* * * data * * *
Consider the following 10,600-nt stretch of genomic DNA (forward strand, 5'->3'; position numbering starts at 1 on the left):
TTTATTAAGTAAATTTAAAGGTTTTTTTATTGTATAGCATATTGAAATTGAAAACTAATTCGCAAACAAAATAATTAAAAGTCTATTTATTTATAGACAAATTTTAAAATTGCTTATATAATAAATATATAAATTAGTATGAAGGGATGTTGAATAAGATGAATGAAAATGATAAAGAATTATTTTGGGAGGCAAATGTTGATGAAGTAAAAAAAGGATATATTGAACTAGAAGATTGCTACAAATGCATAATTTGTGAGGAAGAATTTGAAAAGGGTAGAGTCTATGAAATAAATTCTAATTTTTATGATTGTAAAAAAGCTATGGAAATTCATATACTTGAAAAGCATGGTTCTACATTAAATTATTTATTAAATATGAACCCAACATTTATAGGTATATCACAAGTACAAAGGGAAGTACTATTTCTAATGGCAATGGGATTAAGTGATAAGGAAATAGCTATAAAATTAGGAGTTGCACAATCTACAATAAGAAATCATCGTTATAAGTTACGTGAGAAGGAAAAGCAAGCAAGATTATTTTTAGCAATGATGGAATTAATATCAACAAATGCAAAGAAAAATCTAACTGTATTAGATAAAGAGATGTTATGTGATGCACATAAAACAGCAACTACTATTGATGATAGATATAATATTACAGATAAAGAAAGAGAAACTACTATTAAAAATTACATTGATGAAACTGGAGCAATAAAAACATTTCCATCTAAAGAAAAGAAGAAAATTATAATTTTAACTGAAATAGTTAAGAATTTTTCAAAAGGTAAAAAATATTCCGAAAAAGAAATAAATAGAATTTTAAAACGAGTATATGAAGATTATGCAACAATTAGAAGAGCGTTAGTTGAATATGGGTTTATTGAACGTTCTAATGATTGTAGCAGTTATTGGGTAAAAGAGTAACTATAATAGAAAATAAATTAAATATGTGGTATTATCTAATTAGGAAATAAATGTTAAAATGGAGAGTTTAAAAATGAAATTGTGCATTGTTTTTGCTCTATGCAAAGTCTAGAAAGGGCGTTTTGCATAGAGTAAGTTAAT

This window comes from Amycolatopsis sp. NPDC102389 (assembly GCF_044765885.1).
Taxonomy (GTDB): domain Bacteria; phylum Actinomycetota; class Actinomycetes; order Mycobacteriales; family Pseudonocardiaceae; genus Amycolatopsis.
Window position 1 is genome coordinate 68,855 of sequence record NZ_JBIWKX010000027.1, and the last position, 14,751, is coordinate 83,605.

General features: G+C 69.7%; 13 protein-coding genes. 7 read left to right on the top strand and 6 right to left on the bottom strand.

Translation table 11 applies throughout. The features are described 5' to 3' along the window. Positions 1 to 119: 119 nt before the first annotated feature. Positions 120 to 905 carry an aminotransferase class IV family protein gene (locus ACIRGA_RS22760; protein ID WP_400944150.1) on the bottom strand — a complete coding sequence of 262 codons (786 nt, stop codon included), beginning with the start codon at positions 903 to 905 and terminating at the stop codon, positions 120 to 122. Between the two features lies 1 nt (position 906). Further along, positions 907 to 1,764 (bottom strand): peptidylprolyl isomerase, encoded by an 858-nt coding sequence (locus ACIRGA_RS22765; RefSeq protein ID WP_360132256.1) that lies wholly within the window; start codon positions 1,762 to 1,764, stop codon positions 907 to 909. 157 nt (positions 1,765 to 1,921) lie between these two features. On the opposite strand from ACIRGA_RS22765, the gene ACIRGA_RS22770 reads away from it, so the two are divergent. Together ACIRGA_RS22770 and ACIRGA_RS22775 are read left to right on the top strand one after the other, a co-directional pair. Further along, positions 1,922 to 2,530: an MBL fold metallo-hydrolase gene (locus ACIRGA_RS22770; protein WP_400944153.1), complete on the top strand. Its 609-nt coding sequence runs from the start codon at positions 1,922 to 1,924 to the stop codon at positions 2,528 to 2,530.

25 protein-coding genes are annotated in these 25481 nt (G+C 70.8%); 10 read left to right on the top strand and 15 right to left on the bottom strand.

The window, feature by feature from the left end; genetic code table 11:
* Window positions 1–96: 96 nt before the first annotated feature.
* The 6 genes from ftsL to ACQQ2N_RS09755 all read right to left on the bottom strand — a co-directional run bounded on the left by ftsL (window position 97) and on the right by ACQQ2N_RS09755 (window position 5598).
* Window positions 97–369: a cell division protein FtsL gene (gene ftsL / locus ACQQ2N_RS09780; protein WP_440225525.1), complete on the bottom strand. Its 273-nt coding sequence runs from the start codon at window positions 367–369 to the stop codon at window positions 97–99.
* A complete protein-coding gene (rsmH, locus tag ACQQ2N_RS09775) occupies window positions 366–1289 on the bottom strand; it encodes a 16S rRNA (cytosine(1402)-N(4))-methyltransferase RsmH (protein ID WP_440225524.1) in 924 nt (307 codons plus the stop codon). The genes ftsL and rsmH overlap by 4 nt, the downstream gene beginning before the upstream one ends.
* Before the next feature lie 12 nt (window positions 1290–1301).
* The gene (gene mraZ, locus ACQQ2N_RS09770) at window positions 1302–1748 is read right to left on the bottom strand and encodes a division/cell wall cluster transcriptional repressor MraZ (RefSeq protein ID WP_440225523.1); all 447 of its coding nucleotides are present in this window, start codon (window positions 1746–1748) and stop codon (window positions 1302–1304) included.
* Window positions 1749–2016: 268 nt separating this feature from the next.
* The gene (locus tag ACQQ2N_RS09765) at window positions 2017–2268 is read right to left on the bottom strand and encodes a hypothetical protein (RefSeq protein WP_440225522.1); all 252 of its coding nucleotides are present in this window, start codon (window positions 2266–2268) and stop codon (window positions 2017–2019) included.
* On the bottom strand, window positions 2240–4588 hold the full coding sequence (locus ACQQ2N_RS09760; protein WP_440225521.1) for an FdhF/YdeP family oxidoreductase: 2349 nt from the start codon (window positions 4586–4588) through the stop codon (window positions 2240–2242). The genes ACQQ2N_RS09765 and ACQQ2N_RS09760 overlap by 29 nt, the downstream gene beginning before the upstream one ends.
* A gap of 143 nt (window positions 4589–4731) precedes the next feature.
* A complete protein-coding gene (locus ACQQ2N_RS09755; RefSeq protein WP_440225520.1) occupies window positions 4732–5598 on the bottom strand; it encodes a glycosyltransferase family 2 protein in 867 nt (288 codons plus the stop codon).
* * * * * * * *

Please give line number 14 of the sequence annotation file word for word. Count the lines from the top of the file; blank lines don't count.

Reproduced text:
* Before the next feature lie 12 nt (window positions 1290–1301).